The winner of the Wolf Prize in 2005 and the Pritzker of 2008, French architect Jean Nouvel has attempted to design each of his projects without any preconceived notions. The result is a variety of projects that, while strikingly different, always demonstrate a delicate play with light and shadow as well as a harmonious balance with their surroundings. It was this diverse approach that led the Pritzker Prize Jury in their citation to characterize Nouvel as primarily "courageous" in his "pursuit of new ideas and his challenge of accepted norms in order to stretch the boundaries of the field."

Round-Up: The Serpentine Pavilion Through the Years

10:30 - 28 June, 2016
Round-Up: The Serpentine Pavilion Through the Years

Lasting for close to two decades now, the annual Serpentine Gallery Pavilion Exhibition has become one of the most anticipated architectural events in London and for the global architecture community. With this year’s edition featuring not just one pavilion but four additional “summer houses,” the program shows no sign of slowing down. Each of the previous sixteen pavilions have been thought-provoking, leaving an indelible mark and strong message to the architectural community. And even though each of the past pavilions are removed from the site after their short summer stints to occupy far-flung private estates, they continue to be shared through photographs, and in architectural lectures. With the launch of the 16th Pavilion this month, we take a look back at all the previous pavilions and their significance to the architecturally-minded public.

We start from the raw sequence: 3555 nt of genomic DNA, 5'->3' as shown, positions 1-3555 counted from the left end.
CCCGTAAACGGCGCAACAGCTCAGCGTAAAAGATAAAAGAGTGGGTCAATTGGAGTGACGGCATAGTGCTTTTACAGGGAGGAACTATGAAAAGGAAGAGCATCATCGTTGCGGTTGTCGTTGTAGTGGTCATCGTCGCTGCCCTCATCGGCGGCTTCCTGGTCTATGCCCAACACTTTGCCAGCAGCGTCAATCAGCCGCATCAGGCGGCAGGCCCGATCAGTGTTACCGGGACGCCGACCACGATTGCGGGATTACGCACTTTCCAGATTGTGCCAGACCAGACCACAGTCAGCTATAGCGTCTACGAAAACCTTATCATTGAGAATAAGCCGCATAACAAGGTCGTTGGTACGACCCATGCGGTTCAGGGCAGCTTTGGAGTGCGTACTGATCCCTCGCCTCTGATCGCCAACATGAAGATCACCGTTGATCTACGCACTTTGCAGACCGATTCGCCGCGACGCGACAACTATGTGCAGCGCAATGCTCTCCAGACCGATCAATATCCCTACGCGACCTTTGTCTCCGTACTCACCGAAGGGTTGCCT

Serpentine Pavilion 2013. Image © Neil MacWilliams Serpentine Pavilion 2000. Image © Hélène Binet Serpentine Pavilion 2006. Image © John Offenbach Serpentine Pavilion 2015. Image © © Iwan Baan +34